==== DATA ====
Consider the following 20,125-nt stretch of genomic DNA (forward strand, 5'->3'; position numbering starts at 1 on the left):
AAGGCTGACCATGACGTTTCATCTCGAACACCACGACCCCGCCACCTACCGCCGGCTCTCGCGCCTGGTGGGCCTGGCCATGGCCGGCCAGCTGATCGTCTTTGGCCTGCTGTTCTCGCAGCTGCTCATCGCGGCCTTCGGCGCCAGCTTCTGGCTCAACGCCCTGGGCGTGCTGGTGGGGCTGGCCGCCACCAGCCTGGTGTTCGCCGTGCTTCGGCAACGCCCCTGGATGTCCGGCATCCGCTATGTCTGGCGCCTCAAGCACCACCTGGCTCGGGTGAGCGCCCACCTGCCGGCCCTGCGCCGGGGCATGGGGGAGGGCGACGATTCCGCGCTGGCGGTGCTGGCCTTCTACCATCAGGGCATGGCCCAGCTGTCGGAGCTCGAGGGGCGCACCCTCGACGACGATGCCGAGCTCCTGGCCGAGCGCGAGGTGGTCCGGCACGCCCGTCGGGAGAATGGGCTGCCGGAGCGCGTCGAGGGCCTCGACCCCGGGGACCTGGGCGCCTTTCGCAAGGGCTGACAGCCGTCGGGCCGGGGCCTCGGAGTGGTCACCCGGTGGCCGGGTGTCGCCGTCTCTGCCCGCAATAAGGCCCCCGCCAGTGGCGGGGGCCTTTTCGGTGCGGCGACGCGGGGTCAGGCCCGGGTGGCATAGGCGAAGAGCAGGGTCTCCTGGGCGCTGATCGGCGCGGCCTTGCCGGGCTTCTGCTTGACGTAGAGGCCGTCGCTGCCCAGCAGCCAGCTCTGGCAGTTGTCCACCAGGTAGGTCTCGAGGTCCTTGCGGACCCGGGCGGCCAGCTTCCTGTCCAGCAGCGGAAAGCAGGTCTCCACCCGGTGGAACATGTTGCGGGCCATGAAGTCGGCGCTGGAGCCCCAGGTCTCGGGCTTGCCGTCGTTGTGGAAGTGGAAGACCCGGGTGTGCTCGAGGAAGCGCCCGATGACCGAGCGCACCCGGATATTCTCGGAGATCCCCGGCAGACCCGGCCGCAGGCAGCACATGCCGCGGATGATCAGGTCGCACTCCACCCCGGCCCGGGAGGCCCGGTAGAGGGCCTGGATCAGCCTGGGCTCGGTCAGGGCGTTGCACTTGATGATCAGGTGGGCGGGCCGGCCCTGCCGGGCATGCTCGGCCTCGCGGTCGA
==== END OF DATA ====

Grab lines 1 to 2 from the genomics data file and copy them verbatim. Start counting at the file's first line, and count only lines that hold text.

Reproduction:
Consider the following 20,125-nt stretch of genomic DNA (forward strand, 5'->3'; position numbering starts at 1 on the left):
AAGGCTGACCATGACGTTTCATCTCGAACACCACGACCCCGCCACCTACCGCCGGCTCTCGCGCCTGGTGGGCCTGGCCATGGCCGGCCAGCTGATCGTCTTTGGCCTGCTGTTCTCGCAGCTGCTCATCGCGGCCTTCGGCGCCAGCTTCTGGCTCAACGCCCTGGGCGTGCTGGTGGGGCTGGCCGCCACCAGCCTGGTGTTCGCCGTGCTTCGGCAACGCCCCTGGATGTCCGGCATCCGCTATGTCTGGCGCCTCAAGCACCACCTGGCTCGGGTGAGCGCCCACCTGCCGGCCCTGCGCCGGGGCATGGGGGAGGGCGACGATTCCGCGCTGGCGGTGCTGGCCTTCTACCATCAGGGCATGGCCCAGCTGTCGGAGCTCGAGGGGCGCACCCTCGACGACGATGCCGAGCTCCTGGCCGAGCGCGAGGTGGTCCGGCACGCCCGTCGGGAGAATGGGCTGCCGGAGCGCGTCGAGGGCCTCGACCCCGGGGACCTGGGCGCCTTTCGCAAGGGCTGACAGCCGTCGGGCCGGGGCCTCGGAGTGGTCACCCGGTGGCCGGGTGTCGCCGTCTCTGCCCGCAATAAGGCCCCCGCCAGTGGCGGGGGCCTTTTCGGTGCGGCGACGCGGGGTCAGGCCCGGGTGGCATAGGCGAAGAGCAGGGTCTCCTGGGCGCTGATCGGCGCGGCCTTGCCGGGCTTCTGCTTGACGTAGAGGCCGTCGCTGCCCAGCAGCCAGCTCTGGCAGTTGTCCACCAGGTAGGTCTCGAGGTCCTTGCGGACCCGGGCGGCCAGCTTCCTGTCCAGCAGCGGAAAGCAGGTCTCCACCCGGTGGAACATGTTGCGGGCCATGAAGTCGGCGCTGGAGCCCCAGGTCTCGGGCTTGCCGTCGTTGTGGAAGTGGAAGACCCGGGTGTGCTCGAGGAAGCGCCCGATGACCGAGCGCACCCGGATATTCTCGGAGATCCCCGGCAGACCCGGCCGCAGGCAGCACATGCCGCGGATGATCAGGTCGCACTCCACCCCGGCCCGGGAGGCCCGGTAGAGGGCCTGGATCAGCCTGGGCTCGGTCAGGGCGTTGCACTTGATGATCAGGTGGGCGGGCCGGCCCTGCCGGGCATGCTCGGCCTCGCGGTCGA